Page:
Two weeks after a career-ending scandal, Morgan Wallen’s Dangerous remains an album chart-topper.
Just two weeks ago, it looked like Morgan Wallen’s career was dead in the water. In a clip that surfaced earlier this month, Wallen was filmed yelling a racial slur after a night of drinking with friends. The day after the video surfaced, Wallen’s music was removed from hundreds of radio stations and dozens of streaming service playlists. Wallen’s label, Big Loud/Republic Records, also declared that it would “indefinitely suspend” the country superstar’s contract.
Yet despite the damning and heavily-watched clip — or perhaps because of it — Morgan Wallen remains one of the fastest-rising new country stars.
In a five-minute video Wallen posted to Twitter last week, the singer apologized and said he was wrong for saying the n-word while drunk. “It’s on me to take ownership for this, and I fully accept the penalties I’m facing,” Wallen told fans. But despite those penalties — which include getting dumped by agent William Morris and scrubbed from Spotify’s biggest country playlists — fans have embraced the country singer, boosting his album to the top of the charts.
Dangerous: The Double Album has now spent five weeks sitting atop numerous album rankings, including the Billboard 200. Wallen most recently clocked the equivalent of 150,000 album sales in the United States. According to a New York Times report, Wallen’s songs were streamed 146 million times last week. That’s down from the high of 154 million the week prior.
Traditional album sales of Dangerous were also up 49% to 37,000 units last week.
Wallen’s new album isn’t the only one receiving renewed attention, however. His previous album from 2018, entitled If I Know Me, has also received a boost from the controversy. It jumped to the #10 spot on the Billboard best-selling albums chart. That’s the highest position for the album since its release, and up seven spots from #17 last week.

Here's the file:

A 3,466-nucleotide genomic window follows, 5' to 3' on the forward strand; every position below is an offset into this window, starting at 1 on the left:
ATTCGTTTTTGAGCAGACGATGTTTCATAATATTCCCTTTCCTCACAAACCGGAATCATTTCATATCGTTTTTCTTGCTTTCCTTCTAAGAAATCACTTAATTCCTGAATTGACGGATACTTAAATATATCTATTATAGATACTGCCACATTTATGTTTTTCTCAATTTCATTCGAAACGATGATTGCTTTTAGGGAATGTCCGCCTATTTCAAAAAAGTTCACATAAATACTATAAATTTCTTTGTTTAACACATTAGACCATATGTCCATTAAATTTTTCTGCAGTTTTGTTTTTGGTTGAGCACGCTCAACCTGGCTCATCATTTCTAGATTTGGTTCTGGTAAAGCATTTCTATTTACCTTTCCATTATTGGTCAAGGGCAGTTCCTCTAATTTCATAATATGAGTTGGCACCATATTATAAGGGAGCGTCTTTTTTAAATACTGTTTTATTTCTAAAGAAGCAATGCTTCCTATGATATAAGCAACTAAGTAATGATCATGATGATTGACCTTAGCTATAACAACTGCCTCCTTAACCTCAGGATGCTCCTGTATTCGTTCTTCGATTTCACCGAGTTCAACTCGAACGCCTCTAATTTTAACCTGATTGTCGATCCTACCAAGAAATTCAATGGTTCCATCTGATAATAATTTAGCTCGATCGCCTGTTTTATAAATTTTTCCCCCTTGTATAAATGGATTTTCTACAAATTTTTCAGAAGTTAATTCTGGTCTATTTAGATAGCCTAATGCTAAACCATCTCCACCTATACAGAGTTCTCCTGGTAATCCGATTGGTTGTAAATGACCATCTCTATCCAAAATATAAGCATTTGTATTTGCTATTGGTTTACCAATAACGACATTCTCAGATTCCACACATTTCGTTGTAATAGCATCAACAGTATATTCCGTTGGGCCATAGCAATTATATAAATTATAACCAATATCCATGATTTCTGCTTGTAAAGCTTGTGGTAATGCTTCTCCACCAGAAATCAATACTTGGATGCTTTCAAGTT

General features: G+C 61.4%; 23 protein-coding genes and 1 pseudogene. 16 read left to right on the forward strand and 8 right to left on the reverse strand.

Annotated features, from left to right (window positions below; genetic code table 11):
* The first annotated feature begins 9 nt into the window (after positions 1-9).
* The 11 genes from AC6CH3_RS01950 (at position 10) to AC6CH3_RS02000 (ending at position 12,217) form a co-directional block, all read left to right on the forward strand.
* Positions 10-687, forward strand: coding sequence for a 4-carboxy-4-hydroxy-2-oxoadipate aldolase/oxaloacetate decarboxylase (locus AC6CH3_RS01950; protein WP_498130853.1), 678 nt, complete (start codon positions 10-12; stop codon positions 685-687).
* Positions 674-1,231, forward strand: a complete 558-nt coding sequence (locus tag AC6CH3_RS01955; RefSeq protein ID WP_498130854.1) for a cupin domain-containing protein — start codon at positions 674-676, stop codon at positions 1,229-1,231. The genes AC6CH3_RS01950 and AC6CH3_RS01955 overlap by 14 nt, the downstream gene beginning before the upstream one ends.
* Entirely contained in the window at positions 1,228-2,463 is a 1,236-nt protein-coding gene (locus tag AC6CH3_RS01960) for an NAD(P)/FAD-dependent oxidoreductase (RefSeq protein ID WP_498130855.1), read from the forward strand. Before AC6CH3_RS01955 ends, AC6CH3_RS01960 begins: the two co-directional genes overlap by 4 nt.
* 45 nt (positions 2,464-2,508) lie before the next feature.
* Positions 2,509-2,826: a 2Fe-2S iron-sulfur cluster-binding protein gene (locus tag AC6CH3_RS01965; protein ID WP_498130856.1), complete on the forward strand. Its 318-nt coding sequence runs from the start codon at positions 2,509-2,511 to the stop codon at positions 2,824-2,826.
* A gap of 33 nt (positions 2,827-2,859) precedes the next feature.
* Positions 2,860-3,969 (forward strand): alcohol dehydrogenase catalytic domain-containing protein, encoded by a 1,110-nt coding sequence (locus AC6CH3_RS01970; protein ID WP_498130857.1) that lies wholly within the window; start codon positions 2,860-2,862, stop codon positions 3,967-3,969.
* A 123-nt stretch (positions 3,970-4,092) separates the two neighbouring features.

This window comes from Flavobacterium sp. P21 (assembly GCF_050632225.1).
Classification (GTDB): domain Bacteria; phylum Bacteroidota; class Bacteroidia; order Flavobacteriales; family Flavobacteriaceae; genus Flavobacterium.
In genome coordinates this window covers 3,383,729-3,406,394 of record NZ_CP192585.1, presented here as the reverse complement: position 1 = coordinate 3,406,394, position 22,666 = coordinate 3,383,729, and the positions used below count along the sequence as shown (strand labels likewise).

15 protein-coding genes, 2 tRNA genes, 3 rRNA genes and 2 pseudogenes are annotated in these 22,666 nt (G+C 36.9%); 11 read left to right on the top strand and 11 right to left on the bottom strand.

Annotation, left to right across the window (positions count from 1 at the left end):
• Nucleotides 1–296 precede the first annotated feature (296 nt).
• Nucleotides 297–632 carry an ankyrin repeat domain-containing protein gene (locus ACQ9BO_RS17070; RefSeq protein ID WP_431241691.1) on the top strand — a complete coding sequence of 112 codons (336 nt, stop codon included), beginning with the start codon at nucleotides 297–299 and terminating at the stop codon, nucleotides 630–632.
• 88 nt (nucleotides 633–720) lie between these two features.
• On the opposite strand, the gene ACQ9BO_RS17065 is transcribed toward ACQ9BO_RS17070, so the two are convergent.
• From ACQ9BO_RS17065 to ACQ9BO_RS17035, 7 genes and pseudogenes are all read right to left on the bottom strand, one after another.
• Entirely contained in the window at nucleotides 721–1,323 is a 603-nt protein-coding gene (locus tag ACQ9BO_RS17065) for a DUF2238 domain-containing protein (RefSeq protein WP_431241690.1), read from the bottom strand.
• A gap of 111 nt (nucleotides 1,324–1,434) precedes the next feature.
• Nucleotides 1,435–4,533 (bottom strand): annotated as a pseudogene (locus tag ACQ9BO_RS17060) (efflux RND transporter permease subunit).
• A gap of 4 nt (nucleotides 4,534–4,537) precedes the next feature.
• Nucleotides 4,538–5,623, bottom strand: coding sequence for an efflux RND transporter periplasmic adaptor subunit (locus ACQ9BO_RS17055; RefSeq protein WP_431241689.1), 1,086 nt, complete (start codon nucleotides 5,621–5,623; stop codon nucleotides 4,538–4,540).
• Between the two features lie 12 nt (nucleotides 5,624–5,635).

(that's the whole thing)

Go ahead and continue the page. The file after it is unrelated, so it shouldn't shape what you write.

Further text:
In talking about the incident, Wallen has asked fans not to defend him. He described a 72-hour bender that preceded the slur and said he’s been sober since it happened. “One thing I’ve learned already that I’m specifically sorry for is that my words matter, that words can truly hurt a person, and at my core, that’s not what I’m okay with,” Wallen told fans. “This week, I heard first-hand some personal stories from black people that honestly shook me.”
Singer and songwriter Jason Isbell, whose composition “Cover Me Up” was covered by Wallen on the Dangerous album, has also responded. He says he will donate any of his proceeds from the album to the Nashville chapter of the NAACP. Isbell thanked fans on Twitter, saying, “thanks for helping out a good cause, folks.”
Last week, Spotify launched a special deep-dive on the Dangerous album, despite removing it from playlists like Hot Country. Spotify’s exclusive ‘enhanced’ playlist was dedicated to the album and its music, and geared towards retaining superfans.
Earlier, we reported that those same fans were threatening to boycott various radio stations that removed Wallen’s music. It’s unclear if those same threats were directed at Spotify, though Wallen’s songs remain incredibly popular on the platform, despite the removal from various playlists.